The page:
Jon Hill | Arnolfini Bookshop Manager

Capital (2015), Verso Books
Kenneth Goldsmith
This book was given to me by a friend in the book trade, as he knew that I loved New York. It’s both a brilliant and ridiculous homage to the city by Artist and Poet Kenneth Goldman and at almost 1000 pages it has the appearance of a huge gold bar. A poetic history of the city comprised entirely of quotations, the book is divided into chapters that cover locations and themes such as Central Park, Harlem, Sex, Mapplethorpe, Drugs and Gentrification. It’s a fascinating book to dip into or to get completely lost in, with some entries reading like poetry and others feeling like snippets of overheard conversation and chance encounters on the street; opening the book can feel like stepping into New York and sampling the atmosphere for a few minutes. This aspect of Capital is intended as a tribute Arcades, Walter Benjamin’s unfinished writings and reflections on 19th Century Paris, and Goldsmith has said that he intended to take Benjamin “Off the pedestal and onto the Coffee table”.

Building Stories (2012), Jonathan Cape
Chris Ware
When I first picked up Chris Ware’s earlier book Jimmy Corrigan: The Smartest Kid on Earth it was for the incredibly detailed and precise illustrations and I’m embarrassed to say it was a long time before I got round to reading it properly. This was a huge mistake as his writing is equally brilliant and I’d highly recommend trying one of his books, especially if you’re curious about comics.
Building Stories is such an amazing and substantial object, comprised of numerous books, pamphlets, and newspapers of varying sizes, all housed in a huge board game style box. Opening it for the first time feels both exciting and overwhelming, as there is no guide on which order to read it. Gradually the books combine to depict the inhabitants of a Chicago apartment block in intimate detail and one of the things I like best about Chris Ware’s writing is the range of characters he depicts. From the elderly lady who owns the building to the young family upstairs, everyone feels incredibly real and it’s almost as if you are spying on them through the windows!

Esopus Magazine: (2003 – 2018)
The Esopus Foundation
This one is a much-missed Bookshop favourite and hopefully it will return as a print publication one day. Far too lavish to be called a magazine, each issue of Esopus was a fascinating object featuring fold-outs, pamphlets, and other a paper ephemera and also included a themed CD of invited musicians. Featuring contemporary projects by both established and emerging artists and drawing on connections with MoMA and New York Public Library to present incredible archive and facsimile materials, it always felt like you were holding something really special in your hands. The 10th anniversary special on archives is particularly worth seeking out as it takes the form of an archival folder of tabbed files and documents that cover everything from Margaret Thatcher ephemera, collections of Marbled Papers, used colouring book pages and Matthew Weiner’s notes from Mad Men.

Mingering Mike (2007) Princeton Architectural Press
Dori Hadar
I love work from outside of usual art practice, especially when it has been created for sheer enjoyment and indulgence and this is a book packed with both. Mingering Mike is a book of hand-drawn record sleeves by a soul superstar who never was. After briefly dabbling with actually writing songs, ten-year-old Mike Stevens instead created a fantasy world of stardom for himself, featuring hit albums like Boogie Down at the White House and Can Minger Mike Stevens Really Sing? Mostly rendered in felt tip pen, each album sleeve houses a handmade cardboard LP and a protective cellophane sleeve and it’s this dedication to detail that makes Mike’s work so interesting. I feel like this is the sort of childhood project I’d have pursued for a weekend whereas Mike explores his ideas completely over a 10-year period, covering changing musical trends and adding careers for his friends along the way. The accompanying story of how his work was discovered buried alongside real records at a flea market and the subsequent search to track Mingering Mike down is also both incredible and heart-warming.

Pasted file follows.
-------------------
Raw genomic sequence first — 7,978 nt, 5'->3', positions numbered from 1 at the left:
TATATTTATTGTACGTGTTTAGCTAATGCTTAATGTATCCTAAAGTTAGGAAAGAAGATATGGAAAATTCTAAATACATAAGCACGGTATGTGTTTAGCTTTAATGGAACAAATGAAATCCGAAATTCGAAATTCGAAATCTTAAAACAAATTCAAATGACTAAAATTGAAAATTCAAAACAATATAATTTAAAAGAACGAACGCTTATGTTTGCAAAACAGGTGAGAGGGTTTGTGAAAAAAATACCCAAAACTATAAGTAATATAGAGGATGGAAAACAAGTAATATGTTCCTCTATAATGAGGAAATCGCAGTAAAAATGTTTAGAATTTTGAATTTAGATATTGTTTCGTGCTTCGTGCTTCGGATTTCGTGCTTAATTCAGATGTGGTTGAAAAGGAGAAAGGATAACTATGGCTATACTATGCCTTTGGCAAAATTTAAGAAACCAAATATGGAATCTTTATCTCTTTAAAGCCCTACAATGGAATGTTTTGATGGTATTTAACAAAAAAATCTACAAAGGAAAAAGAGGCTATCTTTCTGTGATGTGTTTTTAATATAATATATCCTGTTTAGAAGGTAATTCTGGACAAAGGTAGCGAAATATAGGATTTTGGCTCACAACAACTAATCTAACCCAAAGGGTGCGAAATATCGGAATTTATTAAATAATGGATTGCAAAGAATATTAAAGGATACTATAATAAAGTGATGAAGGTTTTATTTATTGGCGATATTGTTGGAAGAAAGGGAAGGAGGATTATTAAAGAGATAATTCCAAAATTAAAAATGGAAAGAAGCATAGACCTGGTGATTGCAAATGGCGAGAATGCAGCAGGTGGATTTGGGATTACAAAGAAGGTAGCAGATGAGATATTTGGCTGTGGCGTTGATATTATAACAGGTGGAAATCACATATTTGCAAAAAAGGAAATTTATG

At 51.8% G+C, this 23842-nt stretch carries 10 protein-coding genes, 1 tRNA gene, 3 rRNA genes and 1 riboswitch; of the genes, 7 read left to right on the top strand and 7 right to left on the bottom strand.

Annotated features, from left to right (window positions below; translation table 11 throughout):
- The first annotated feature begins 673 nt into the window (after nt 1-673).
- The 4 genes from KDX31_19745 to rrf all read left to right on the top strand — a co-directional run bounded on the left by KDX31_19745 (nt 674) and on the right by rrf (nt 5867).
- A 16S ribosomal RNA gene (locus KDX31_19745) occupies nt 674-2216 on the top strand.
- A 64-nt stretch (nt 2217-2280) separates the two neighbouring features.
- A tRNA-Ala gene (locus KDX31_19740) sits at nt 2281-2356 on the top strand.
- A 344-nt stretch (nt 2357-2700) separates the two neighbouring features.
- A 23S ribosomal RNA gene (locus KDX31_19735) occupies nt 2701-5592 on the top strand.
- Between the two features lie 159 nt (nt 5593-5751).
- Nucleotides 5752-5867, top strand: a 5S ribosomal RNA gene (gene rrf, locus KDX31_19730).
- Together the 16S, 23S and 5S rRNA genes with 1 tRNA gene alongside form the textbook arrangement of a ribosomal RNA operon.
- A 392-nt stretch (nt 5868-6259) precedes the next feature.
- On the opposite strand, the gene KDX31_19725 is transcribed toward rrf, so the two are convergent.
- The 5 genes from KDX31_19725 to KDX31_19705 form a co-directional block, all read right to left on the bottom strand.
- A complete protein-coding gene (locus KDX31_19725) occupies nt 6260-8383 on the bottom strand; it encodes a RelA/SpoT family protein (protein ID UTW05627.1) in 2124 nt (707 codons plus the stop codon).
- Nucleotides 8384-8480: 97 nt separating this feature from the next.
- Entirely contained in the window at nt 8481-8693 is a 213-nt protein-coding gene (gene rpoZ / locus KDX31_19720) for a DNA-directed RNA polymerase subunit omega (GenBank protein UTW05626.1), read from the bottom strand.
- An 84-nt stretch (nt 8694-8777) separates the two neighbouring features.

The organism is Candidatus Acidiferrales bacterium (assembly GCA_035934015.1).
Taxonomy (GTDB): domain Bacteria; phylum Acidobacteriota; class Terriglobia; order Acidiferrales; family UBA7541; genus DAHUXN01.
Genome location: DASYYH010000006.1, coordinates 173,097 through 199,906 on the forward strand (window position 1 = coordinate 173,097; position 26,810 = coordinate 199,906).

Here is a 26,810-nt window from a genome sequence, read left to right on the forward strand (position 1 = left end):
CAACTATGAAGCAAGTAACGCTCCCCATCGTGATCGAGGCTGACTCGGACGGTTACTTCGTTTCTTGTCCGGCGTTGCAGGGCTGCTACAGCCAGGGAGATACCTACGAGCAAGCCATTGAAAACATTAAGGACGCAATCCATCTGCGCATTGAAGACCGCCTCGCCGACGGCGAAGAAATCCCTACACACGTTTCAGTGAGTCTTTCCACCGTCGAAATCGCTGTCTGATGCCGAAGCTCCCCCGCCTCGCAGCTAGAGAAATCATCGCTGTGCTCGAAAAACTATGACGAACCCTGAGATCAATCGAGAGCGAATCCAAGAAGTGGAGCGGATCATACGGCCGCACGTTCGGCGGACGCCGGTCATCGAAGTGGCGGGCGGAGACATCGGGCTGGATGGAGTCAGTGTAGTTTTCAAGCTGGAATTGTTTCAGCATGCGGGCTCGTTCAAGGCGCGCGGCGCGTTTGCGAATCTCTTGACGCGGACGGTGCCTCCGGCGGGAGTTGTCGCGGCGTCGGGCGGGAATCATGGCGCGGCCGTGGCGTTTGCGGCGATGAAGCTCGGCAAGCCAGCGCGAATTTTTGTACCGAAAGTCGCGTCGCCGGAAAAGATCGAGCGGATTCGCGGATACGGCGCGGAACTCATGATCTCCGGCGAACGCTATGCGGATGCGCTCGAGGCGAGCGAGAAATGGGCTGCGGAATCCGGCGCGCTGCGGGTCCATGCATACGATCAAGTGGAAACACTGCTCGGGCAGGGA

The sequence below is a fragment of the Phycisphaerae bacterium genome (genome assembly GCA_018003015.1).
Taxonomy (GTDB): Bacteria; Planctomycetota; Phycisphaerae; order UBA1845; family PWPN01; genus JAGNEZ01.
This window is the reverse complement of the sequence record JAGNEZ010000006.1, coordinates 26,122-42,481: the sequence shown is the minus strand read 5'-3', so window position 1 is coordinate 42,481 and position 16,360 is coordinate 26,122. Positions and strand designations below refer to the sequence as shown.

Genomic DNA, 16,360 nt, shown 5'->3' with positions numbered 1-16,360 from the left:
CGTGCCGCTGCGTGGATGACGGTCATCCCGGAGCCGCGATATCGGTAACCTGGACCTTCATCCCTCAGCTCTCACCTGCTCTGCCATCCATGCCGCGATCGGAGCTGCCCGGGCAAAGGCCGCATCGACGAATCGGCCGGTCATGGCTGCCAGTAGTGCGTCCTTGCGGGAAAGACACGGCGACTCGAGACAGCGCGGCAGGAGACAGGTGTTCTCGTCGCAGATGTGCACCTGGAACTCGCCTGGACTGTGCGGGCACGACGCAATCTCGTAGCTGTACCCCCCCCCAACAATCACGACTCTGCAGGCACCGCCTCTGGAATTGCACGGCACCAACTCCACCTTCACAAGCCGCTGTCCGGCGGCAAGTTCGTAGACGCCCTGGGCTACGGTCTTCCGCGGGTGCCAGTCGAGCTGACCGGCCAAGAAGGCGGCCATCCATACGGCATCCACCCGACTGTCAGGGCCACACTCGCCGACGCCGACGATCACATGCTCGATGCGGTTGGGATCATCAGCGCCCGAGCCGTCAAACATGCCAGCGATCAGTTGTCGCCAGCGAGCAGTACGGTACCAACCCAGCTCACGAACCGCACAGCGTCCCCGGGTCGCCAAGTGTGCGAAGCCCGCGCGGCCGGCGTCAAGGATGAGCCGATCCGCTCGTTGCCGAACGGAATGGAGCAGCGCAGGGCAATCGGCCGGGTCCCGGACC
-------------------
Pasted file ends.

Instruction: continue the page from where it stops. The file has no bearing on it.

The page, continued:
Murdered with Straight Lines (2016), Redcliffe Press
Garth England
This last book is a nice companion to Mingering Mike, though it comes from the other end of the age spectrum. Garth England was 70 when, upon moving into a care home, he began mapping out the neighbourhoods of South Bristol that he had lived in for most of his life. Drawn largely from memory in coloured pencils on A4 sheets of paper, the title comes from a teacher’s criticism of Garth’s overuse of a ruler in his childhood drawings and the book has the feel of an old school book. Garth hadn’t drawn much during his lifetime and so the drawings are very childlike and almost feel like he’s picking up where he left off. The drawings are heavily annotated with stories and recollections and I find his sudden spark of creativity and urge to get everything down on paper fascinating. Garth’s artwork was discovered by chance when he was being asked about the local area as part of a contemporary art project and the book’s publication was followed by an exhibition of his drawings at the Architecture Centre in Bristol. Although now out of print, we are still asked about it in the Bookshop and so if you see a copy grab it!

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